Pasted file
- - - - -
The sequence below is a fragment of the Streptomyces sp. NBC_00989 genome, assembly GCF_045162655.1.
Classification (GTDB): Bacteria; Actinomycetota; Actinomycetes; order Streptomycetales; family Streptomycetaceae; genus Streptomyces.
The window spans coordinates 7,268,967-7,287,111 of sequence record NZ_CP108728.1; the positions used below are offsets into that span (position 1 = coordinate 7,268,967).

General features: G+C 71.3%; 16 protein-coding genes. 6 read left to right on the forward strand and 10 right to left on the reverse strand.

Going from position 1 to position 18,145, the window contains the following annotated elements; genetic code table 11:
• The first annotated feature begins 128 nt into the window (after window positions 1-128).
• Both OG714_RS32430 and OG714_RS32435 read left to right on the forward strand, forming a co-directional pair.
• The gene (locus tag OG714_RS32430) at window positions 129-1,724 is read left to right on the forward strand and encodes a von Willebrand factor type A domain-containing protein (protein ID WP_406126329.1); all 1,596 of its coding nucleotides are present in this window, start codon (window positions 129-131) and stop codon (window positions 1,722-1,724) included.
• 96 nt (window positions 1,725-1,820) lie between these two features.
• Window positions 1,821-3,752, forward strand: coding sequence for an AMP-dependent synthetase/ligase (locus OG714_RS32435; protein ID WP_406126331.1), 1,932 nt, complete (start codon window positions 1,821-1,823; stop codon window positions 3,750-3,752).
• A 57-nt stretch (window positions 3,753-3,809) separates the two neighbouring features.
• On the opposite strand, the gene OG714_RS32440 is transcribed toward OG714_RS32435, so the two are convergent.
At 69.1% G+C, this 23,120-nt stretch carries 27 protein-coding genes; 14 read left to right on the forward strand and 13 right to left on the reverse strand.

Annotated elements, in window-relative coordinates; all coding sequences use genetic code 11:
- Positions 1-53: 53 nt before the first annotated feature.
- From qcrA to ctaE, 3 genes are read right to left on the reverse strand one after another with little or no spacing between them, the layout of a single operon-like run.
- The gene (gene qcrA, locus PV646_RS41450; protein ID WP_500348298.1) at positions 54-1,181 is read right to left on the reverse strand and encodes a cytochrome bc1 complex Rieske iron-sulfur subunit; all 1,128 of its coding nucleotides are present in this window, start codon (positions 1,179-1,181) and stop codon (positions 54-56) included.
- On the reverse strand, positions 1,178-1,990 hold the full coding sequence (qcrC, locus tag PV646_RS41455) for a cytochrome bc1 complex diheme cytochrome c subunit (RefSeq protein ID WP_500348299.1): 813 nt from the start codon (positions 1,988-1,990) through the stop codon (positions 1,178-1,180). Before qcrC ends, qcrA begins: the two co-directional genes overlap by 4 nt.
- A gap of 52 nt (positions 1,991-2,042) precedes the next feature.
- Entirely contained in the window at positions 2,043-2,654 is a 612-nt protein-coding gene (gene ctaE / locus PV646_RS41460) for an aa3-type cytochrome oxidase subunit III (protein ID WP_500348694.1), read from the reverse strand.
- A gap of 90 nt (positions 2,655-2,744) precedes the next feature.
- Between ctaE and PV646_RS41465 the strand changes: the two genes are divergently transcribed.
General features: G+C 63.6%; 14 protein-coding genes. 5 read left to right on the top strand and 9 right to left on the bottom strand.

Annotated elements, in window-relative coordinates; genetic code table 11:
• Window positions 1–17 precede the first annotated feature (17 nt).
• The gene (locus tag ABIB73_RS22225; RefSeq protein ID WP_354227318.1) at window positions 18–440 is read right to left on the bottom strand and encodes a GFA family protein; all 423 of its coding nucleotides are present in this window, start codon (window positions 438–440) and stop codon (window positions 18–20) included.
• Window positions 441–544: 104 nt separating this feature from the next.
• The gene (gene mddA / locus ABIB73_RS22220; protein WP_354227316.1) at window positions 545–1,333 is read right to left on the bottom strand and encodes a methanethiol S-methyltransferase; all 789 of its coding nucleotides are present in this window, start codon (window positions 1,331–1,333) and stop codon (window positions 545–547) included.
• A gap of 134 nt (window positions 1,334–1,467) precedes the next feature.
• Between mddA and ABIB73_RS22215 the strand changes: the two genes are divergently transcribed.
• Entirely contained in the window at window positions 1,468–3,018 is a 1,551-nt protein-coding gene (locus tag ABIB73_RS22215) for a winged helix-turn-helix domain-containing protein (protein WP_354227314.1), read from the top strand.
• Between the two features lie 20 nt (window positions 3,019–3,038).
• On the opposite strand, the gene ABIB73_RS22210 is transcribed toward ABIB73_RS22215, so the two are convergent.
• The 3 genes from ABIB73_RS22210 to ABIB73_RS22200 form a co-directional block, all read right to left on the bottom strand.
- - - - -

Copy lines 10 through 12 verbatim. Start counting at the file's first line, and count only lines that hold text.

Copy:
• Window positions 1,821-3,752, forward strand: coding sequence for an AMP-dependent synthetase/ligase (locus OG714_RS32435; protein ID WP_406126331.1), 1,932 nt, complete (start codon window positions 1,821-1,823; stop codon window positions 3,750-3,752).
• A 57-nt stretch (window positions 3,753-3,809) separates the two neighbouring features.
• On the opposite strand, the gene OG714_RS32440 is transcribed toward OG714_RS32435, so the two are convergent.